Hamlet Questions and Answers
by William Shakespeare

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What purpose is served when Hamlet decides to feign madness?

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Immediately after his first meeting with the Ghost, Hamlet swears Marcellus and Horatio to secrecy and indicates that he is thinking of pretending to be mad. Throughout the play his mental condition is a matter of increasing concern, mystery, speculation, discussion, and debate.

Hamlet knows that the King is a murderer and a usurper. He intends to assassinate the King. He knows his father’s ghost is haunting the castle. His mother may have been involved in her husband’s murder. Any of these secrets could cost him his life. His facial expressions, body language, and possible slips of the tongue might give him away. Claudius will continue to pry into his mind and his very soul. His encounter with the Ghost has changed him into a different person, and this is sure to be noticed by the King.

Hamlet’s foresight proves correct. Claudius uses his cunning mind to try to understand his stepson. Like many villains, today as well as in yesteryears, he is parasitical: he specializes in analyzing...

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paigequill | Student

When Hamlet learns from the Ghost in Act 1 Scene V that Claudius killed old Hamlet, he's left in a position where he must now avenge his father's death. However, Hamlet knows that Claudius is smart and intelligent, and, therefore, Hamlet must devise a plot to kill Claudius without being found out. With his father's death, his mother's quick marriage, and, later on, Ophelia's refusal of his love, he's given multiple excuses to not be in his right mind. This allows Hamlet to feign madness.

Feigning madness will give Hamlet multiple opportunities throughout the play to expose Claudius as the murderer of old Hamlet and to disguise his true feelings and responses under a layer of puns and cunning. Hamlet's madness acts both as a disguise and as a way to get the other characters to underestimate his wit.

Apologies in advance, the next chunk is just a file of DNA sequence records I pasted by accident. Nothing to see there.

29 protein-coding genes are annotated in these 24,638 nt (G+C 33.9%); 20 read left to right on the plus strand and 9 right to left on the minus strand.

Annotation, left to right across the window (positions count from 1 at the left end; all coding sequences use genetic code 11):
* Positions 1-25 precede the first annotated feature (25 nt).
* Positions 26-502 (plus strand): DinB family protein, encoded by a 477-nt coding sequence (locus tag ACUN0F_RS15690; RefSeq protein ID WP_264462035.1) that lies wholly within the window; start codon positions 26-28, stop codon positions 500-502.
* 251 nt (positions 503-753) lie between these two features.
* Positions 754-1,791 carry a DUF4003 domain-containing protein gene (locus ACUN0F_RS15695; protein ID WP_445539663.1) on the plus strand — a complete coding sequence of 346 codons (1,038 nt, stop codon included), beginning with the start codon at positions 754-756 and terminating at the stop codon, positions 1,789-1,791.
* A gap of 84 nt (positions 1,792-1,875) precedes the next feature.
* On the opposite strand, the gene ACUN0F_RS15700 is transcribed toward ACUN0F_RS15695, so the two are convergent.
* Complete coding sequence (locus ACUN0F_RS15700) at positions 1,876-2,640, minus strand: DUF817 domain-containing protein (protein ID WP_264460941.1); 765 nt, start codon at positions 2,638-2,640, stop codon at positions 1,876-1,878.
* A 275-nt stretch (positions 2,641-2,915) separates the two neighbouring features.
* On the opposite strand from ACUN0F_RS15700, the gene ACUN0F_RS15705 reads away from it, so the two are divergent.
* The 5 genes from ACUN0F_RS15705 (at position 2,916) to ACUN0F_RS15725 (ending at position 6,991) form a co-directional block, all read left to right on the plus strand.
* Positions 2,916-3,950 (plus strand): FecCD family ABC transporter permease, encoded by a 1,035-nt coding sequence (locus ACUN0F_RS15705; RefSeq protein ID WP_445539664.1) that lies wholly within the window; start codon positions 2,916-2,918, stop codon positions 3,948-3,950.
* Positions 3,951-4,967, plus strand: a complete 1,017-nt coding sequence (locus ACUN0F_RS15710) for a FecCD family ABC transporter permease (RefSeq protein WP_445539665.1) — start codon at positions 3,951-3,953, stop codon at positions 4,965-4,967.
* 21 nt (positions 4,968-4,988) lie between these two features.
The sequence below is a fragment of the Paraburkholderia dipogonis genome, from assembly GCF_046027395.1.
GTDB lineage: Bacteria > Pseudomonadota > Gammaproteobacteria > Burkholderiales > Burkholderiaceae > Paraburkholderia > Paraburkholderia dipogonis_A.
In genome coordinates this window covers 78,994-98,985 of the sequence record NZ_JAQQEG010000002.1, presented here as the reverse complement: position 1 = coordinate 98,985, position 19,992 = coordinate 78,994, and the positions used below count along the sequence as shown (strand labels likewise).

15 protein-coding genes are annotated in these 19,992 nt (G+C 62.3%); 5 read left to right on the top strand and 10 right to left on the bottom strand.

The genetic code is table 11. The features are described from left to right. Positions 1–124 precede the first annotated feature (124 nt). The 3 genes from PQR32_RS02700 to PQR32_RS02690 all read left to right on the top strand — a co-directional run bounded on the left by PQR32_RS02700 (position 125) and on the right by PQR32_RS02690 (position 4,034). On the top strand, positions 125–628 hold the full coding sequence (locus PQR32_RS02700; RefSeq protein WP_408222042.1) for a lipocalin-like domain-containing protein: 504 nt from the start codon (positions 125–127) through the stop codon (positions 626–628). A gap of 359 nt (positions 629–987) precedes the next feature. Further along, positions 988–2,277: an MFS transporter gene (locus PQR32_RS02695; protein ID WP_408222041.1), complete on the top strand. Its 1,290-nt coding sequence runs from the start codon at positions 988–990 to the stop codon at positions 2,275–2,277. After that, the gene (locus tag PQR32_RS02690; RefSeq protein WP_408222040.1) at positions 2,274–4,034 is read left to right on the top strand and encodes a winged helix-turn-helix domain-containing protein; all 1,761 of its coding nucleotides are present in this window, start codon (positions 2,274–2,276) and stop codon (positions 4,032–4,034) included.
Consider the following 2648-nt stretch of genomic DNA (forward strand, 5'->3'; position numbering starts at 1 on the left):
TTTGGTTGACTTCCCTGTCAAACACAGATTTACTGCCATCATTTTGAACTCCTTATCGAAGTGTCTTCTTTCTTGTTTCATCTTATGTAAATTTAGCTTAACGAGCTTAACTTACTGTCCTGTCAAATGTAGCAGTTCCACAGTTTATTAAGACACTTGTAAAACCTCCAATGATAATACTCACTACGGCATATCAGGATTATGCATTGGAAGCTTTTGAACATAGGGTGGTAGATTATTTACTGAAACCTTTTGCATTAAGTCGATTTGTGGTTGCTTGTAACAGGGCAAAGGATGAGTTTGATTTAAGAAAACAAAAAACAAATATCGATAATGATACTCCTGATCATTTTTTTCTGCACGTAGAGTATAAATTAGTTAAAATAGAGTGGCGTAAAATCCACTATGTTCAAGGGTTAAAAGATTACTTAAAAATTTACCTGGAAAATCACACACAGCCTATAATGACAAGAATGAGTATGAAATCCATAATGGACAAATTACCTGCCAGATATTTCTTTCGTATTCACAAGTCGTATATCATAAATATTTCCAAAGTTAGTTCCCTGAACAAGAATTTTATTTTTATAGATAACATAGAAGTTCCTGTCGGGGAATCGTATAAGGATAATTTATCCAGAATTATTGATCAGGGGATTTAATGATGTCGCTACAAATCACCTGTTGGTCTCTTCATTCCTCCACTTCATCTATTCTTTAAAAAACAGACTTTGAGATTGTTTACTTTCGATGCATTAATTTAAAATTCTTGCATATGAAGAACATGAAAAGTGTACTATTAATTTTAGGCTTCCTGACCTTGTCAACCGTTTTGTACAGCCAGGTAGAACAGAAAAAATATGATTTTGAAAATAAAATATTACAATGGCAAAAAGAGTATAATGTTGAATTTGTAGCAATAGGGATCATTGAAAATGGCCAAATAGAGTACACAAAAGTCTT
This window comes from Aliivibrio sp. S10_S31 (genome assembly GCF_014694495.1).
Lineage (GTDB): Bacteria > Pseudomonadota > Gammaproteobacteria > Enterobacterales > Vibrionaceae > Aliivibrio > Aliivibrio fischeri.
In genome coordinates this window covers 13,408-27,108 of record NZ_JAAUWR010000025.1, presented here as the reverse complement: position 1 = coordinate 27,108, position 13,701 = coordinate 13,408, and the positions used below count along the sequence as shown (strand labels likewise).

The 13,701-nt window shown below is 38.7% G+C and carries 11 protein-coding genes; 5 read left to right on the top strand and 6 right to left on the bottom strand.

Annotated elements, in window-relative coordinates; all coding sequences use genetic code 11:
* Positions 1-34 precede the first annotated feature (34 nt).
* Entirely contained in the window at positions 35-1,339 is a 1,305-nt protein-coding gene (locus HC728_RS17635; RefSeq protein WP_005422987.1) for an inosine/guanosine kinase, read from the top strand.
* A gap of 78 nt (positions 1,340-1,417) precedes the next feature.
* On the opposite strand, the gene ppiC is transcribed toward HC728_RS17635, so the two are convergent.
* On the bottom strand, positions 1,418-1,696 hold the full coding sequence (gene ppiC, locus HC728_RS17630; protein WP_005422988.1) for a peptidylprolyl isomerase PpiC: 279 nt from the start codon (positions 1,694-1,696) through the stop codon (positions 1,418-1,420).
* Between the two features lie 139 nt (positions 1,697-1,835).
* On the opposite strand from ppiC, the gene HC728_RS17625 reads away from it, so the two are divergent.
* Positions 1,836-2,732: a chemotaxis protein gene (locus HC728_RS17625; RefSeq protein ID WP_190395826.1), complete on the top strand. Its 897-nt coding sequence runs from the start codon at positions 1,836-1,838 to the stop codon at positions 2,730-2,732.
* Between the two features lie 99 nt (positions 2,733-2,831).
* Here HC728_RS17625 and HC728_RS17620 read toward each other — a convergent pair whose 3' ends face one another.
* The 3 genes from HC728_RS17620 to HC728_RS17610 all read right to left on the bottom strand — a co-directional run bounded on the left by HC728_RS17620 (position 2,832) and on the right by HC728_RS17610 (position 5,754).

However, feigning madness also helps Hamlet mask a true madness lurking within him as hinted throughout the play. We see shows of Hamlet's real madness during Scene IV of the first Act where Hamlet says, "Be thou a spirit of health or goblin damned, bring with thee airs from heaven or blasts from hell, be thy intents wicked or charitable, though con's in such a questionable shape That I will speak to thee. I'll call thee 'Hamlet,' 'King,' 'Father,' 'Royal Dane.'" Hamlet is willing to believe the Ghost is his father even if he's really a demon or some other wicked spirit. We see hints of Hamlet's insanity also in Act III Scene IV when he kills Polonius without even checking that it was the King and later in Act V scene II, when Hamlet apologizes to Laertes, saying: "What I have done ... I here proclaim was madness." Also in Act III Scene IV, the Ghost appears before Hamlet and the Queen, but only Hamlet sees the Ghost. Whether there's a moral barrier between the Queen and the Ghost where she is not, by some spiritual means, allowed to see the Ghost or whether Hamlet's gone mad and the ghost is a figment of his imagination, it is not clear. Nonetheless, true acts of madness aren't far fetched to have appeared under Hamlet's act of madness.

rienzi | Student

The play leaves open the question of whether Hamlet truly is mad or whether he just puts on an antic disposition. Dover Wilson in his book "What Happens In Hamlet" (it is a bit expensive for a paperback written in the mid 30s but it is available in Google books) claims no less than 6 times Hamlet swerves into actual madness. He also claims that the swearing scene at the end of 1.5 where Hamlet claims to put on an antic disposition was a ruse to cover his true madness. I think Wilson is excessive in pushing what is deliberately ambiguous. In the text, Shakespeare is careful to balance the text both for and against feigning madness.

Having said that, the purposes are varied. In the original Amleth legend the title character acts simple minded. This serves the purpose of eliminating Amleth as a threat to the uncle king. Here, I think the intent is the same, but the irony is that Hamlet's antics draw suspicion rather than allay them.

From a thematic perspective the madness issue provides a dichotomy between image and reality. And from a theatrical perspective it gives the actor playing Hamlet a much wider range of acting. Madness provides an additional dimension to the character that can be played as the actor and director see fit.

epollock | Student

Hamlet pretending to be mad is part of his plan to get revenge for the murder of his father. Whether or not it was his best option for his revenge is really hard to say due to the circumstances in which Shakespeare wrote it. Looking back upon it now, with a contemporary viewpoint, since it did work, it was successful.